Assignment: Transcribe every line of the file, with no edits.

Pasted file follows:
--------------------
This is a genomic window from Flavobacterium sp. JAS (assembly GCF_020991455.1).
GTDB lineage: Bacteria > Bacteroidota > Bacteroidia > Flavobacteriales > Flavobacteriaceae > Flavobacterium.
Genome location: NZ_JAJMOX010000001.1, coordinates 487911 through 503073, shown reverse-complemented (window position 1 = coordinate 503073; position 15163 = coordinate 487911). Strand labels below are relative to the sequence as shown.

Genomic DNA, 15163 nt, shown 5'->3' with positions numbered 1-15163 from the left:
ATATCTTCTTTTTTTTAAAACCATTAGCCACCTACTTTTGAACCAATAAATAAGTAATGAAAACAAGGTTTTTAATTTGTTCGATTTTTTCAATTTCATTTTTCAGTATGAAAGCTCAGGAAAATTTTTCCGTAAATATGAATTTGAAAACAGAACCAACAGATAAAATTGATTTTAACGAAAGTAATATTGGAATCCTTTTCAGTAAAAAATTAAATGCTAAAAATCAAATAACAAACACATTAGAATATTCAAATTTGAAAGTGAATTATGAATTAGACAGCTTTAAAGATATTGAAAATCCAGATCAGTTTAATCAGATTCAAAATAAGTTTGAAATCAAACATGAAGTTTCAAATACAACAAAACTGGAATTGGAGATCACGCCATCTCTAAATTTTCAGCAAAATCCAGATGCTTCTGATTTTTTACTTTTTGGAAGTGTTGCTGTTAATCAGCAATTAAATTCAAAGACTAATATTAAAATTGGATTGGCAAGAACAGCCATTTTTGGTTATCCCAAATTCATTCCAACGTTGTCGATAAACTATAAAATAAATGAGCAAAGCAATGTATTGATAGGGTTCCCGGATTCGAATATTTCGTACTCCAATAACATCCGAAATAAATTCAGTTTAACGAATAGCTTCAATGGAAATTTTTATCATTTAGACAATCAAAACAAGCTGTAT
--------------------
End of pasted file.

This is a genomic window from Flavobacterium sp. JAS (assembly GCF_020991455.1).
GTDB lineage: Bacteria > Bacteroidota > Bacteroidia > Flavobacteriales > Flavobacteriaceae > Flavobacterium.
Genome location: NZ_JAJMOX010000001.1, coordinates 487911 through 503073, shown reverse-complemented (window position 1 = coordinate 503073; position 15163 = coordinate 487911). Strand labels below are relative to the sequence as shown.

Genomic DNA, 15163 nt, shown 5'->3' with positions numbered 1-15163 from the left:
ATATCTTCTTTTTTTTAAAACCATTAGCCACCTACTTTTGAACCAATAAATAAGTAATGAAAACAAGGTTTTTAATTTGTTCGATTTTTTCAATTTCATTTTTCAGTATGAAAGCTCAGGAAAATTTTTCCGTAAATATGAATTTGAAAACAGAACCAACAGATAAAATTGATTTTAACGAAAGTAATATTGGAATCCTTTTCAGTAAAAAATTAAATGCTAAAAATCAAATAACAAACACATTAGAATATTCAAATTTGAAAGTGAATTATGAATTAGACAGCTTTAAAGATATTGAAAATCCAGATCAGTTTAATCAGATTCAAAATAAGTTTGAAATCAAACATGAAGTTTCAAATACAACAAAACTGGAATTGGAGATCACGCCATCTCTAAATTTTCAGCAAAATCCAGATGCTTCTGATTTTTTACTTTTTGGAAGTGTTGCTGTTAATCAGCAATTAAATTCAAAGACTAATATTAAAATTGGATTGGCAAGAACAGCCATTTTTGGTTATCCCAAATTCATTCCAACGTTGTCGATAAACTATAAAATAAATGAGCAAAGCAATGTATTGATAGGGTTCCCGGATTCGAATATTTCGTACTCCAATAACATCCGAAATAAATTCAGTTTAACGAATAGCTTCAATGGAAATTTTTATCATTTAGACAATCAAAACAAGCTGTAT